On Monday, Justice Minister Andrew Little announced the details of a bill amending the abortion legislation.
The bill will be voted on in a conscience vote.
The first reading is likely to be on Thursday.
Salient aspects of the proposed legislation
- Abortion is removed from the crimes act.
- A woman who is not more than 20 weeks pregnant can self-refer to an abortion provider without the need for any statutory test. Last year only 57 of the more than 13,000 abortions performed were for a woman who was more than 20 weeks pregnant.
- A woman who is more than 20 weeks pregnant must consult a health practitioner.
- The health professional may approve an abortion after 20 weeks if the practitioner reasonably believes the abortion is appropriate given the pregnant woman’s physical and mental health and well-being.
- It ensures health professionals advise women of the availability of counselling services if they are considering an abortion or have had an abortion. Counselling, however, is not mandatory.
- Safe areas around specific abortion facilities may be established by regulation on a case-by-case basis. This was not one of the recommendations of the Law Commission, which suggested it “could not see a strong case” for excluding protesters, but did say the issue warranted further consideration.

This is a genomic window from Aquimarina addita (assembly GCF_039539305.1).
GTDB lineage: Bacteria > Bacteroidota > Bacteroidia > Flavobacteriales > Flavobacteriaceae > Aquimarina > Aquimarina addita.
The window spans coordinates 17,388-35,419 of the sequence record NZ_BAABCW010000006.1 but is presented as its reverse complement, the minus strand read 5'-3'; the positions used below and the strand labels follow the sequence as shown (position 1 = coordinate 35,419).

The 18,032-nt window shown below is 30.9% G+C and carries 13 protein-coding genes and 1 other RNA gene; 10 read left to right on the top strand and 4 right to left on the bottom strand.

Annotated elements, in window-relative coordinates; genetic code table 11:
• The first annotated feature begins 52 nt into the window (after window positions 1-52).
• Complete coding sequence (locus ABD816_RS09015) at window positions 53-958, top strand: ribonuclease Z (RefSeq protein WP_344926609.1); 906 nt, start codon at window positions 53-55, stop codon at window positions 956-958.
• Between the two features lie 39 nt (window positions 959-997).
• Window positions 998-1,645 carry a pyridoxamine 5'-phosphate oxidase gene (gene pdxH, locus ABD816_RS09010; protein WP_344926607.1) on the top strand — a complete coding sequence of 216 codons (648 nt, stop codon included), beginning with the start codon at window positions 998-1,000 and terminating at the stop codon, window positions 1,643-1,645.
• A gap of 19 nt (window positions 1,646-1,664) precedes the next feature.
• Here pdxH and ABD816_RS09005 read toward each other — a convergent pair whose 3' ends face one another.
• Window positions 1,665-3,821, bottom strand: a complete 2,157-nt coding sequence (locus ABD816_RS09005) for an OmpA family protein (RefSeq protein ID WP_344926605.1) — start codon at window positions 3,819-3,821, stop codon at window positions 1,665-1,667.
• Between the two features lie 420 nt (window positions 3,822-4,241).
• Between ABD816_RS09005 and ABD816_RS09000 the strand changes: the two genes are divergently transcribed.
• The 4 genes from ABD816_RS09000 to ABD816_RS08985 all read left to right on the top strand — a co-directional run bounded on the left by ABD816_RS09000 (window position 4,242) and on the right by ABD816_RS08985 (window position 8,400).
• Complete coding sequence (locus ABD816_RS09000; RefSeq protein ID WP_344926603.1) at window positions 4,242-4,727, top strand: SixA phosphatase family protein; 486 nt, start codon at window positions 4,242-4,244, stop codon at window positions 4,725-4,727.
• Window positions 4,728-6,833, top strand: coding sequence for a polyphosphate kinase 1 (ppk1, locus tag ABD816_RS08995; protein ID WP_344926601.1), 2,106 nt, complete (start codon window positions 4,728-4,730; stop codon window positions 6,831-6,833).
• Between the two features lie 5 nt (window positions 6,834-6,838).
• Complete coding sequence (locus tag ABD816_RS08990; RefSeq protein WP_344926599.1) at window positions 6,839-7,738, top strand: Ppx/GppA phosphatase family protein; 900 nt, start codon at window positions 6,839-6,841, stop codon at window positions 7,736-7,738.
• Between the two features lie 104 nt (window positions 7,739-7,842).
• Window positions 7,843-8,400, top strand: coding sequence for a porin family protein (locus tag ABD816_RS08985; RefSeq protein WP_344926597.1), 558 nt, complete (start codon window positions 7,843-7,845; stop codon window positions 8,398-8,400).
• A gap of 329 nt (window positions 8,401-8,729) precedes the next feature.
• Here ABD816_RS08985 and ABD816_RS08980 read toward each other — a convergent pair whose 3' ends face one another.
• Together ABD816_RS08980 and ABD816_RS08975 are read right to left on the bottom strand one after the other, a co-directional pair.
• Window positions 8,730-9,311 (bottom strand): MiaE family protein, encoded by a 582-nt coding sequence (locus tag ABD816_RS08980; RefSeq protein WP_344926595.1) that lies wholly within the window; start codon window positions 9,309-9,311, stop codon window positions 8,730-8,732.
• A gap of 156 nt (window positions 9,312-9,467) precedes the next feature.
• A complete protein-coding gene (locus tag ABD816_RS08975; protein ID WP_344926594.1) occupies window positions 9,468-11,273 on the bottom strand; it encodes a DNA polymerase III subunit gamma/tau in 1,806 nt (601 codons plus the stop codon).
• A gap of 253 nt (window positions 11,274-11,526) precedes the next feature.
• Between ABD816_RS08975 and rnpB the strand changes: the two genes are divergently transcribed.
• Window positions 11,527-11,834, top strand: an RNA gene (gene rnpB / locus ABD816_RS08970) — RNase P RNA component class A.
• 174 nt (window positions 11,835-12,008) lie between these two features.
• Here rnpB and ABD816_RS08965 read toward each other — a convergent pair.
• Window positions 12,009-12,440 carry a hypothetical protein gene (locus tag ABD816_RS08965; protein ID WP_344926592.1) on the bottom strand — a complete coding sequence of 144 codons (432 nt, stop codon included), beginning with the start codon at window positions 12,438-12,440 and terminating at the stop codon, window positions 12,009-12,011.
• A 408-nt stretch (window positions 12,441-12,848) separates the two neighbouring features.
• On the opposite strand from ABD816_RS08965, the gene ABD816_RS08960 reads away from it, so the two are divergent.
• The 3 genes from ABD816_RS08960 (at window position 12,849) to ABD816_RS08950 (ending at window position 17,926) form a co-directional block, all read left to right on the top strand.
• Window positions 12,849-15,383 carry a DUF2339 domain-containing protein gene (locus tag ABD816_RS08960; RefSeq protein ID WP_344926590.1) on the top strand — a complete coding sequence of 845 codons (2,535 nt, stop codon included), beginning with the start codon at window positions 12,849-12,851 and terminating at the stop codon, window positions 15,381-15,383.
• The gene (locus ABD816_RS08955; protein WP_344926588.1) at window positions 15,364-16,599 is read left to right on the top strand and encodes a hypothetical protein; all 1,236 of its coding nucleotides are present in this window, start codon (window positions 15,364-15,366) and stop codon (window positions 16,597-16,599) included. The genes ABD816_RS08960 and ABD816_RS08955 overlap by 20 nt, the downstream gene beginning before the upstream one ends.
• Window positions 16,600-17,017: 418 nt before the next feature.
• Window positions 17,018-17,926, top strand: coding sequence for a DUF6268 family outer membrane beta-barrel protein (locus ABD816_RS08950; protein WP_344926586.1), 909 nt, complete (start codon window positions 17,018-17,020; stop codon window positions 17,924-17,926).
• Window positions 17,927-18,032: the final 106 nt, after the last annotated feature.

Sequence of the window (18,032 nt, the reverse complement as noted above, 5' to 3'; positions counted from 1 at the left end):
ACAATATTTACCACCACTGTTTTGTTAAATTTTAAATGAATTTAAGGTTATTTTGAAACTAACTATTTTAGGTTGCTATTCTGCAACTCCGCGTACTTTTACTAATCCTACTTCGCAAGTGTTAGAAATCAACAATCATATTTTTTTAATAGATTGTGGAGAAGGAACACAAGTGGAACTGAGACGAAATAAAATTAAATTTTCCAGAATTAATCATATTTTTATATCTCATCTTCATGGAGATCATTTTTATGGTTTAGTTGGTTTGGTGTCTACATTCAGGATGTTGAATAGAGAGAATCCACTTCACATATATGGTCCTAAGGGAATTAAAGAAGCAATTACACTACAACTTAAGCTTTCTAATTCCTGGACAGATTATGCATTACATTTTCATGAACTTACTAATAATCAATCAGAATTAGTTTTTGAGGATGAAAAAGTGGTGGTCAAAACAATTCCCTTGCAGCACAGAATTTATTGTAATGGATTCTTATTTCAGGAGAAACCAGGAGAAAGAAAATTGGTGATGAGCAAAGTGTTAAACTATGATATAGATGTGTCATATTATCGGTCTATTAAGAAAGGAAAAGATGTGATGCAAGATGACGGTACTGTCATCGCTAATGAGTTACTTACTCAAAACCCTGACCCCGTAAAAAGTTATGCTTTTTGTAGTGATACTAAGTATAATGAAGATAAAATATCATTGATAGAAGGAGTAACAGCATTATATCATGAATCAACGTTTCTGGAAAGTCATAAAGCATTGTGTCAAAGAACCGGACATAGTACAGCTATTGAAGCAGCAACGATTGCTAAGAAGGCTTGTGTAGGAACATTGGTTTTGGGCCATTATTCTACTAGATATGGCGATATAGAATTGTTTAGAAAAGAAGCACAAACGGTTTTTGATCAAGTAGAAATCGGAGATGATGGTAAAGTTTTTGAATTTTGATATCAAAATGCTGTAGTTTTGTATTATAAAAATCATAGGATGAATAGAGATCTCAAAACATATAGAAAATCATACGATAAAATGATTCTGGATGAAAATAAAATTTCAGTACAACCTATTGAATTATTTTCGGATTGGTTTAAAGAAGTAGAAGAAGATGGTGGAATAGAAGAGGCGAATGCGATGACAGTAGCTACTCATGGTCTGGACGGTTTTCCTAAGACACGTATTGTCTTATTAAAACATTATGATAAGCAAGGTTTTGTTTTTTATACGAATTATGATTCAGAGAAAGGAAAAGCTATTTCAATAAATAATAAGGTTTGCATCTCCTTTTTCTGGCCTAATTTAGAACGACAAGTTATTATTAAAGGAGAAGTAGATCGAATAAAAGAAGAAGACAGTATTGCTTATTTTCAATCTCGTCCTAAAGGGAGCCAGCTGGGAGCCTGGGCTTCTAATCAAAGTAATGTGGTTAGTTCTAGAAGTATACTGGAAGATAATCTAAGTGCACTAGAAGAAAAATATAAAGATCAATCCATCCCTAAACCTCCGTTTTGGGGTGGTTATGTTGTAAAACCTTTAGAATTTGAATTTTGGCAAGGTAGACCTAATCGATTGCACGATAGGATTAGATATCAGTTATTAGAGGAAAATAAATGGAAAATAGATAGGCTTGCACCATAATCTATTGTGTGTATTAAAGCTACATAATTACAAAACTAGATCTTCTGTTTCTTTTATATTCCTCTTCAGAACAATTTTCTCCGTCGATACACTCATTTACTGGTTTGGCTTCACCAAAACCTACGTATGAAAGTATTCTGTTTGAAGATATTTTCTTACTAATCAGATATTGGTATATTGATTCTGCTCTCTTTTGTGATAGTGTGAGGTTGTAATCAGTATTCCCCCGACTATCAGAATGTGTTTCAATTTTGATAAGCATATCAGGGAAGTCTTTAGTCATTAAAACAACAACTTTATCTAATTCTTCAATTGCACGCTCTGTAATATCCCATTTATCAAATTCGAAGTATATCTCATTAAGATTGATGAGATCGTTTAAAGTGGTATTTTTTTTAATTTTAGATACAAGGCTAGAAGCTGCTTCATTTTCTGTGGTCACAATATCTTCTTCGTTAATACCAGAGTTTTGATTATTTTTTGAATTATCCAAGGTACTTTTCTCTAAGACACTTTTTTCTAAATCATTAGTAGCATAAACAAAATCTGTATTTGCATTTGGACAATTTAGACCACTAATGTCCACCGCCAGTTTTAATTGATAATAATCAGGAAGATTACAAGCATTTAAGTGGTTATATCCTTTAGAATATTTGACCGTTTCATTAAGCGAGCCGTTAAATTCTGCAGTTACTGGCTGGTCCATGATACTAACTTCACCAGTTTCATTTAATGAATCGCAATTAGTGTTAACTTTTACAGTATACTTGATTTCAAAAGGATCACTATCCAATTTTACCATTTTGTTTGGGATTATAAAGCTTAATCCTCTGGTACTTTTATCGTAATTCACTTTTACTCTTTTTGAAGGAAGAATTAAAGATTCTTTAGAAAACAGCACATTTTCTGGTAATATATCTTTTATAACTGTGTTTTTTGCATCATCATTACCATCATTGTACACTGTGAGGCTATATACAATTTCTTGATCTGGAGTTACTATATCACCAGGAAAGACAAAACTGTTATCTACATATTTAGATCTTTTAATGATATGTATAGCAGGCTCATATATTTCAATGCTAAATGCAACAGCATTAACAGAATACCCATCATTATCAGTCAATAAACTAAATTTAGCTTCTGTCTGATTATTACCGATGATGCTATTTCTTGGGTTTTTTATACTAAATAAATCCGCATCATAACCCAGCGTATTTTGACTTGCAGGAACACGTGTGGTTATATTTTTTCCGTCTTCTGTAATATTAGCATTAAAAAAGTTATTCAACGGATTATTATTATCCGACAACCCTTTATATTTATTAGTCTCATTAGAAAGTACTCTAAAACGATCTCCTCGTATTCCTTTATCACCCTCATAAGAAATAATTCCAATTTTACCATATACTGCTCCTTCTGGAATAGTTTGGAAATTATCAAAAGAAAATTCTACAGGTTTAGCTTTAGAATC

- Practitioners who object to providing abortions on the grounds of conscience must inform the pregnant women about their objection and inform the woman that she can obtain the services elsewhere.
- It will still be a criminal offence for unqualified people who attempt to procure an abortion on a pregnant woman or supply the means for obtaining an abortion.
- It will still be a criminal offence to cause the death of a fetus by causing harm to a pregnant woman.
In October last year the Law Commission recommended three options for reform:
a) There is no test – the woman decides with her health practitioner.
b) There is a test – the woman would need to prove the abortion is appropriate.
c) There is a test only for later-term abortions – beyond 22 weeks.
Some commentators say the government has gone with the most conservative of the options.
Voice for Life spokesperson Kate Cormack said the Bill was “radical” and “extremely disturbing”.
Reform campaigners, on the other hand, are pleased with the changes, but some feel they have not gone far enough.